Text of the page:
In the first unit of our discussion of the digital divide, our class discussed the wide disparity in Internet accessibility and knowledge. We discussed how having access to the Internet was different than having the knowledge to fully utilize the Internet and reap its benefits. In Straubhaar et al.’s chapter “The Digital Divide” in Inequity in the Technopolis, the authors discuss how many critics claim that the Telecommunications Infrastructure Fund (TIF) focuses too much on access, and less on how to utilize the technology (124). In my life, I have been fortunate to have grown up with technology. At an early age, I started watching my dad use the computer and then finally in second grade I participated in the program “Type to Learn” so that I could improve my typing and computer skills in general. I was lucky that in elementary school they taught us how to search the Internet to gather information, create PowerPoint presentations, and even educated us on reliable Internet sources. Then, in middle school, they introduced us to databases and the knowledge we could gain from these scholarly sources of information. My access to the Internet has led me to numerous opportunities that might not be available to others, and has structured who I am. I grew up with an exceptional education that then led me to apply online to the University of Texas at Austin. Also, I acquired skills in Adobe InDesign and Excel, which have so far helped me in my Public Relations major. Obviously, I feel very lucky to have been raised with the Internet and to be what people refer to as a digital native.
In the second unit of our discussion of the digital divide, we talked about whether or not being online can construct social change. In Malcolm Gladwell’s article “Small Change”, he talked about how the social Internet sites create weak ties that don’t compare to the sit-ins and protests of the olden days. Also, we discussed how the Internet constructs certain identity markers for its users including class, race, ethics, etc. When I am online, I construct identities on Twitter, Facebook and Pinterest. For example, on Facebook, I construct a certain identity for myself. First off, research has shown that more white people are on Facebook than any other ethnicity. Also, on my Facebook I post pictures of my friends and I at the University of Texas at Austin having a good time at sorority events, social events downtown and vacations with my family. These pictures show how I have chosen to experience college, which is through involvement in my sorority. For many people, the financial dues for Greek life are unreachable, so the fact that I am posting pictures at sorority events and with my sorority sisters constructs a certain identity about myself and my socio-economic class. Also, on Pinterest, I construct the identity of a well-off white girl who is interested in inspirational Bible verses, clothes from stores like J. Crew and Anthropology, and ideas on how to cutely decorate an apartment. I realize that I am constructing a certain identity that shows my race and class, and that the Internet is a common means for people to do this.
In the third unit of our discussion of the digital divide we discussed consumption and production online. We addressed issues such as what sites we go on and how we can protect our privacy online. We discussed the “Filter Bubble” and how so much of what we see online is targeted specifically to us. For example, when I go online, I don’t know if I am getting biased news information that the Internet thinks I would be interested in. It was fascinating because we participated in an assignment where we went on different social media sites we visit frequently and analyzed what advertisements were posted. I was surprised to see that when I was on Facebook, there was an advertisement for a dress on Nordstrom I had been looking at just the day before. So, the question is, how can we protect our privacy? How can we participate on the Internet without getting sucked into the target advertisements and news?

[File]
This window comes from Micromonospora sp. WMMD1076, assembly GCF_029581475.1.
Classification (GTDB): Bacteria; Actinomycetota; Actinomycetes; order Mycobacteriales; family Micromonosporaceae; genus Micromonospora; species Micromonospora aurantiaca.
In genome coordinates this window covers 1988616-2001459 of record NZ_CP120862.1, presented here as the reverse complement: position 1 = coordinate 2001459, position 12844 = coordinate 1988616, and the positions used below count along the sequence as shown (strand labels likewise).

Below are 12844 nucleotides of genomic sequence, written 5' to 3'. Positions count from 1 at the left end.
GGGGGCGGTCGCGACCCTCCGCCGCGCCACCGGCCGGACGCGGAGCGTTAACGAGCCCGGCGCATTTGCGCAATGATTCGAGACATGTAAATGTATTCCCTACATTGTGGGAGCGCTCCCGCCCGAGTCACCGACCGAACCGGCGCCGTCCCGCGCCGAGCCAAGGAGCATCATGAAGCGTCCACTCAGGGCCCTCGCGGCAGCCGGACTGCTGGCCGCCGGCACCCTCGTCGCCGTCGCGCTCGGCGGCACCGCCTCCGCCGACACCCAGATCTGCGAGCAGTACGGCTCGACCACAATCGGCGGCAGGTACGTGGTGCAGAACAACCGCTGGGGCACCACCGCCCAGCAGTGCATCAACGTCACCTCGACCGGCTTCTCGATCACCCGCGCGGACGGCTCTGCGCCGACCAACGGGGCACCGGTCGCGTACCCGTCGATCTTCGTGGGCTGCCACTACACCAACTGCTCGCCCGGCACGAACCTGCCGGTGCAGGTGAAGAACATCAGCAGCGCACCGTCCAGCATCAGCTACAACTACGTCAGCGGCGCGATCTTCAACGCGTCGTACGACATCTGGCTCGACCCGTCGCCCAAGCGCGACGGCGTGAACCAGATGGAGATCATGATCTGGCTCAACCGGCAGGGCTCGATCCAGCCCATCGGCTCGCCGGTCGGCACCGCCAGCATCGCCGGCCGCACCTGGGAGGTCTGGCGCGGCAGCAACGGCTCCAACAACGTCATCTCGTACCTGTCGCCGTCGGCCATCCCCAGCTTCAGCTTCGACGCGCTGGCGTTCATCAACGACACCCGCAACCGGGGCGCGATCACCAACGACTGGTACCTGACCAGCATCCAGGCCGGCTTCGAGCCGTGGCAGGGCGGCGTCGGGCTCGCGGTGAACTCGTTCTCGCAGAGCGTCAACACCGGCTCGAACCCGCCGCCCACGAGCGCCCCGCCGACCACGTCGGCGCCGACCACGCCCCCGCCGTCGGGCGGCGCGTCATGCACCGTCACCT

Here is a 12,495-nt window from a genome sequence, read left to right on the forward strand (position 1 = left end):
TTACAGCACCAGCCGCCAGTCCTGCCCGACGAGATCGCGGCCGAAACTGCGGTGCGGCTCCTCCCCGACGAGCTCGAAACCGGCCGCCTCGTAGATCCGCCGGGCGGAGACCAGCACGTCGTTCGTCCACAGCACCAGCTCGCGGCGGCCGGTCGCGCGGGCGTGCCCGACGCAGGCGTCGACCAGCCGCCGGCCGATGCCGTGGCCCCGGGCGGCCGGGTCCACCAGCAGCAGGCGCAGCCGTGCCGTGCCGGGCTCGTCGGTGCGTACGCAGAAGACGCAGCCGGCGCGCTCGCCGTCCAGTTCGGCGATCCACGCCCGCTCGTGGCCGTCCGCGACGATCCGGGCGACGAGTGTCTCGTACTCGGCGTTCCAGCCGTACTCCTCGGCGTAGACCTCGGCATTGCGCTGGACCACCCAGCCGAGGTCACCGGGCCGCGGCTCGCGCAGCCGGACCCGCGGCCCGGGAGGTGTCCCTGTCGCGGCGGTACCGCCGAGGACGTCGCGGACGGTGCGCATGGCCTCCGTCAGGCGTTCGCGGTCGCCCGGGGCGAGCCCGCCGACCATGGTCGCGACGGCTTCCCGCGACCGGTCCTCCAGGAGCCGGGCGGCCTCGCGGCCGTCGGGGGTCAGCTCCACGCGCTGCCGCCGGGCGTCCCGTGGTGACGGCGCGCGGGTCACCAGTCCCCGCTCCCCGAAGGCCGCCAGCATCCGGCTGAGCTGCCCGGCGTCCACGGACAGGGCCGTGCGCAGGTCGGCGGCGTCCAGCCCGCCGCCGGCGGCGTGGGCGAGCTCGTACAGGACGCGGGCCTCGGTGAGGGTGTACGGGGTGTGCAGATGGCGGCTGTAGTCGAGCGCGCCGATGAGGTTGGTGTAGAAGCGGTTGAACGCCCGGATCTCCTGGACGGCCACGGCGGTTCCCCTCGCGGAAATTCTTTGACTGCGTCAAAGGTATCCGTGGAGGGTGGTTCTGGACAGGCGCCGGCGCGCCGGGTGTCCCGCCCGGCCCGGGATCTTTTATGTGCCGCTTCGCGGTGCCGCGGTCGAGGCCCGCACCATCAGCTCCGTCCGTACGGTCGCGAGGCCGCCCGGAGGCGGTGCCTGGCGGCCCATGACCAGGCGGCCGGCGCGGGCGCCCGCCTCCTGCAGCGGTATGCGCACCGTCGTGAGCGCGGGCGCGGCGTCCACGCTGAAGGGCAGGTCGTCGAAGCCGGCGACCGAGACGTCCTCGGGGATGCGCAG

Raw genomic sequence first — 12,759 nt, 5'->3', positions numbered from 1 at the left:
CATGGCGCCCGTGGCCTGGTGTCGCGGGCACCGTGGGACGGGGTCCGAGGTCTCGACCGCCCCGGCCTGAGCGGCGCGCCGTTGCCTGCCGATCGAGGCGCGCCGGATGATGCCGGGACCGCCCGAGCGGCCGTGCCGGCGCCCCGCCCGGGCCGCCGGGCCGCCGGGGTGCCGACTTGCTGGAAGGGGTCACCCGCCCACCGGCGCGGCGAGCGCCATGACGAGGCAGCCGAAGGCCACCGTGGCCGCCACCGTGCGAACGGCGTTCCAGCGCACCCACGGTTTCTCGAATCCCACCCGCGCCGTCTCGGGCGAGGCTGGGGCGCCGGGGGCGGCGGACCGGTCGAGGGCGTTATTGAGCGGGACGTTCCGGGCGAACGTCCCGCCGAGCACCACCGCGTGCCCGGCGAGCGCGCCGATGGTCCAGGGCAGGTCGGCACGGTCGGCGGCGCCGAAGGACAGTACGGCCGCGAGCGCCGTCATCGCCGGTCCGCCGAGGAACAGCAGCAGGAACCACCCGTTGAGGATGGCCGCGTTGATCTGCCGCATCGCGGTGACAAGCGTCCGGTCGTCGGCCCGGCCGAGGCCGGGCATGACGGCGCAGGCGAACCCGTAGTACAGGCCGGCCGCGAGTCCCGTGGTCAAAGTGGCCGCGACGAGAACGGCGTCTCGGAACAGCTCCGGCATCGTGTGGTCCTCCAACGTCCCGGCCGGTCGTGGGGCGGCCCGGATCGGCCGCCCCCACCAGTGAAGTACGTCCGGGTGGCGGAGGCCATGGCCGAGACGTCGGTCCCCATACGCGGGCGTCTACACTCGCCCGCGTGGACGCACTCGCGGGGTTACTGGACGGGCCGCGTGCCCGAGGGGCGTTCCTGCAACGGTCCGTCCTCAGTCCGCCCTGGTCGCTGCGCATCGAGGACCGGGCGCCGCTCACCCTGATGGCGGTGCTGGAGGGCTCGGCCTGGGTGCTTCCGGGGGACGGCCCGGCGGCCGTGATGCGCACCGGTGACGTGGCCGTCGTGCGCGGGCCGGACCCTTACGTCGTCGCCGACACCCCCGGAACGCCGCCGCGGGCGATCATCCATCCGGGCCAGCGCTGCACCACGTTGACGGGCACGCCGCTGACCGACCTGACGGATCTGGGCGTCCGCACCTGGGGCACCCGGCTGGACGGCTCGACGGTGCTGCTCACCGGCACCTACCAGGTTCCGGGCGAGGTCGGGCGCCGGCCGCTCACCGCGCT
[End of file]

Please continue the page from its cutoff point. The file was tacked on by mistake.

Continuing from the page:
Also, in the third unit, we discussed Dean’s article titled Blog Theory and whether people’s voices were still being heard online. Do you need an audience in order to be heard? I follow fashion blogs and workout blogs in order to get tips on the latest trends. I believe that blogs allow people to express themselves through a creative medium, and that these blogs can be helpful and interesting to others. I also write my own blog on New York City because I hope to live there one day. I write about the numerous activities to take part in, all the sites to see, and restaurants and shops to go to. For me, writing a blog is a way for me to practice my writing and express myself creatively. And if someone happens to stumble across it and read it, then that just adds a little bit of joy to my day.
Obviously, our semester of study has been very streamlined in the way we went about studying the digital divide. We first addressed the digital divide itself and people’s differing access and knowledge. Then we talked about whether the Internet is strong enough to create social change, and then on a more personal level, we talked about how our presence on the Internet constructs certain identity markers for ourselves. Last, we discussed consumption and participation online and how we are often targeted by certain advertisements. We also analyzed blogs and discussed whether or not they are still relevant today.
Clearly, I am fortunate to have access to the Internet and the Internet has provided me with many of the opportunities I have today. However, I have to remain careful about the identity I am constructing for myself on the Internet, and have to remain conscientious about the bias news and advertisements I may be getting.